[langsec-discuss] Parallel Systems/Automata
Meredith L. Patterson
clonearmy at gmail.com
Tue Jun 25 16:54:21 UTC 2013
I have indeed been meaning to forge ahead into the process calculi when I
have a few more things off my plate. (Hammer is taking a lot of my time
right now, and we're putting together a funding proposal for a standard
library for it.) Len was particularly interested in Lamport's temporal
logic of actions, though he never really explained why; it seems to me like
whatever calculus suits the system ought to be appropriate. (Is there an
analogy to the Chomsky hierarchy for the process calculi? Should there be?
Much as langsec models input handling vulnerabilities as a failure to
implement the formal model of an input syntax correctly, what sorts of
vulnerabilities stem from bad assumptions about the model of a distributed
system? Node.js has been bugging me for a while, and I think it has
something to do with this.)
The observation about parsing being a function from messages to actions is
really nicely phrased.
On Jun 25, 2013 6:43 PM, "Harald Lampesberger" <
h.lampesberger at cdcc.faw.jku.at> wrote:
> Hey Fabian,
> one method to model distributed systems is process calculus. The
> simplest calculi is "basic process algebra" (BPA). It looks similar to
> regular expressions but is extended with additional operators for
> interleaving, recursion and synchronization. The symbols in terms are
> from a finite set and represent atomic actions.
> There are many process calculi around that extend/restrict BPA, for
> example Pi-calculus, CSP, CCS, pBPA, ambient calculus, ...
> What can you do with this: By reducing a term that "describes" one or
> more parallel processes you see whether the process(es) terminate(s) or
> is free of deadlocks. Note that reduction is only the application of
> syntactic rules and therefore computable!
> Another thing you can do is bisimulation: show whether two terms,
> representing two processes over a set of actions, are the same.
> What are the effects of the langsec-view? Parsing a message sent between
> processes is basically a function from messages to actions. Process
> calculi assume that the set of actions is finite. But practical parsing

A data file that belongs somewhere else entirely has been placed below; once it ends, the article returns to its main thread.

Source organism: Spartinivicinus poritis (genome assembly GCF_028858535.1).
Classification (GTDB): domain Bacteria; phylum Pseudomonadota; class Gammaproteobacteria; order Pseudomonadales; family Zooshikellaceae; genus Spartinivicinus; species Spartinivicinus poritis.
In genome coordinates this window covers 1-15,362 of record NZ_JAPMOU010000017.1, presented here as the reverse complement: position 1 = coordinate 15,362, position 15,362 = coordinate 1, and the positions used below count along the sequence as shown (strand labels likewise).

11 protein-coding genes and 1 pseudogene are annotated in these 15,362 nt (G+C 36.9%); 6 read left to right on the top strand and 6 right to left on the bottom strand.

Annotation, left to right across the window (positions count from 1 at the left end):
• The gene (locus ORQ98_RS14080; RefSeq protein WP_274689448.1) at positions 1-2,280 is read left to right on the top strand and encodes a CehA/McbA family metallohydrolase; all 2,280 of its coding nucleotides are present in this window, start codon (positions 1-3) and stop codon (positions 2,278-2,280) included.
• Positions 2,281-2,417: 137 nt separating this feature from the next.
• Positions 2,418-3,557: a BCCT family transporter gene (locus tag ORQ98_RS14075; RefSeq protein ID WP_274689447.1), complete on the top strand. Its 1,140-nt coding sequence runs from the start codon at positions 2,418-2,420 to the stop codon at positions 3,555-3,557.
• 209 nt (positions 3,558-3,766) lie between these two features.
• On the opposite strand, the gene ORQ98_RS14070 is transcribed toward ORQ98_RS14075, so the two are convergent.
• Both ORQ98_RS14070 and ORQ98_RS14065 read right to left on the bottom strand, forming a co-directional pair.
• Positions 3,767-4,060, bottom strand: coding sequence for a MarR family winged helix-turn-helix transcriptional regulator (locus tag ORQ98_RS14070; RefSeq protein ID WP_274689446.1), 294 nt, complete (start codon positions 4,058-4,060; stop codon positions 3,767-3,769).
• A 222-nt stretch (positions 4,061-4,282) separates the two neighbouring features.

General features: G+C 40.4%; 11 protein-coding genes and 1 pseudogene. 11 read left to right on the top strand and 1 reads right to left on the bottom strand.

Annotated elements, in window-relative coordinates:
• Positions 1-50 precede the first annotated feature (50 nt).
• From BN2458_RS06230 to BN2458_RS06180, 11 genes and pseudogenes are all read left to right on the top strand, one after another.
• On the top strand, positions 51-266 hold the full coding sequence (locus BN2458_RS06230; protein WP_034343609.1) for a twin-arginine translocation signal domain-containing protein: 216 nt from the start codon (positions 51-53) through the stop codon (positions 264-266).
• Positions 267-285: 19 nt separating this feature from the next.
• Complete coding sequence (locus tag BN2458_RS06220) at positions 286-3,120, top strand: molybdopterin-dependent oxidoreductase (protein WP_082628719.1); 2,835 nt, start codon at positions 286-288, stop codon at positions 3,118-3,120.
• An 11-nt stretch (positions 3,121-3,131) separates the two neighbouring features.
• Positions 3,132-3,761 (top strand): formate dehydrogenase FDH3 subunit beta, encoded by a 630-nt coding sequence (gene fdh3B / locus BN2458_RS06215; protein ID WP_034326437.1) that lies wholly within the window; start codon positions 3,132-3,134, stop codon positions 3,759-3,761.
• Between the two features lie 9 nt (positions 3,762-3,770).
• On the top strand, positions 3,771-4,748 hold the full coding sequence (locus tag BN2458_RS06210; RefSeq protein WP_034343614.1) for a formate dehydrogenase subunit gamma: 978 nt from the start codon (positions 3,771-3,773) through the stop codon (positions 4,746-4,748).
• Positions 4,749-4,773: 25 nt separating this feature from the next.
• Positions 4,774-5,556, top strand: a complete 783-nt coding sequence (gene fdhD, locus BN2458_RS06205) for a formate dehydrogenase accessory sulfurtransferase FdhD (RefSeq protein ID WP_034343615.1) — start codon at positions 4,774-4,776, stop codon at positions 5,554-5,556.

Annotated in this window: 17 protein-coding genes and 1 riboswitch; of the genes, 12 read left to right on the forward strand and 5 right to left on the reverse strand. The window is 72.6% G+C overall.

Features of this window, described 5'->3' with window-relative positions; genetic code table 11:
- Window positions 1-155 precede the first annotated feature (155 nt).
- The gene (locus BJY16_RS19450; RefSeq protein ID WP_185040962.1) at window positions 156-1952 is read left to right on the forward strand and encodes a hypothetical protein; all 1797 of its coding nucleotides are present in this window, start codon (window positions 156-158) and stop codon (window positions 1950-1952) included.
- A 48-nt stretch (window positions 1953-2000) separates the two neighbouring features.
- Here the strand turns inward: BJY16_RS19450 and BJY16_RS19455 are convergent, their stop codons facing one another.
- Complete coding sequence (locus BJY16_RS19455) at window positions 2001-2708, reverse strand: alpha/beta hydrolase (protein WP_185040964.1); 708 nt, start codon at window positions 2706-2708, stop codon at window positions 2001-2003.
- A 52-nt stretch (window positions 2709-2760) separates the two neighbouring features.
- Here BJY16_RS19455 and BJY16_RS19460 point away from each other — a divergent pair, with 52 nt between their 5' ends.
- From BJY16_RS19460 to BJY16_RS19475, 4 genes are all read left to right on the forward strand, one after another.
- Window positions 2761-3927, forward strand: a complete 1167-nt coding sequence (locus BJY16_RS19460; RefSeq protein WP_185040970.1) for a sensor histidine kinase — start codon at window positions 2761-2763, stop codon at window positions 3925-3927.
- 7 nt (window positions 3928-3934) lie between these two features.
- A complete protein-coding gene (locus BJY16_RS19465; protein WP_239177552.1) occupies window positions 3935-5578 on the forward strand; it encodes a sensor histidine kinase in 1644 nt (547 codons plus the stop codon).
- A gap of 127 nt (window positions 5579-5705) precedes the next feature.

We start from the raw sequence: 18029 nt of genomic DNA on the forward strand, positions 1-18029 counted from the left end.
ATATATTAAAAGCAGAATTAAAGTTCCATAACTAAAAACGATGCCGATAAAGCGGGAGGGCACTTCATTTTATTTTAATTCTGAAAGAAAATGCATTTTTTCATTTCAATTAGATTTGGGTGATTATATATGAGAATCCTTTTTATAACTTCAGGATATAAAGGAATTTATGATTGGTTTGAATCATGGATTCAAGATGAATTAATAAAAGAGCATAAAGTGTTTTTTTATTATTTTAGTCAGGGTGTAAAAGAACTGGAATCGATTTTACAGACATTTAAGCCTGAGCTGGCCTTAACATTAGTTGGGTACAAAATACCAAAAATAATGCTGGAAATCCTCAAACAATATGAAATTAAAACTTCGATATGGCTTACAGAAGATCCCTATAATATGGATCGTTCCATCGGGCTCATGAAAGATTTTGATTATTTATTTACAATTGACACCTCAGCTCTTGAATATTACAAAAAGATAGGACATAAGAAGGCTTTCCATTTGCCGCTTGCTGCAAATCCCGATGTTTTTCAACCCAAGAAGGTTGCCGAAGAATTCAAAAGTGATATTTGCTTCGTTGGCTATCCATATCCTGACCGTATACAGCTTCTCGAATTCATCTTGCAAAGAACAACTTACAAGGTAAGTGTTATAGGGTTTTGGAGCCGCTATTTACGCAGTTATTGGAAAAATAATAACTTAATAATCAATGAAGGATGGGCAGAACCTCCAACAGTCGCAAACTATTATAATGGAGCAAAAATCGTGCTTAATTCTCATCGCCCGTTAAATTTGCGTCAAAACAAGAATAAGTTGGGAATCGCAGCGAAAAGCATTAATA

> problems could lead to a situation, where a malicious message maps to an
> action that is not in the action set of your formal process model. Or
> worse, there might be infinite messages that map to infinite actions
> outside the action set. Doh.
> Langsec guarantees that the mapping (parsing) from messages to actions
> (in the sense of a formal process) is precise and bounded. I lack the
> experience to see if there is fruitful research hidden in combining the
> langsec view and process calculi. Let me know if you pursue this further!
> Hope that helps.
> On 25.06.2013 17:25, Fabian Fäßler wrote:
> > Thank you very much for your thoughts. I took the comments and thought
> about it again.
> > So what he basically meant was about the distributed systems.
> Synchronization, deadlocks, race conditions, ...
> > So what I am thinking is. In langsec we try to treat input languages,
> such as protocols as formal languages. But with a protocol in a network,
> you introduce even more problems. For example a deadlock - two correct
> deterministic automata on their own, are waiting for a message from
> eachother. So when you try to proof if a protocol is correct, you also have
> to proof that the state machines of the participants of the protocol can't
> run in the known problems of distributed systems. Am I wrong?
> > Can anybody point me two well known papers about the problems with
> distributed systems?
> > kind regards,
> > Fabian
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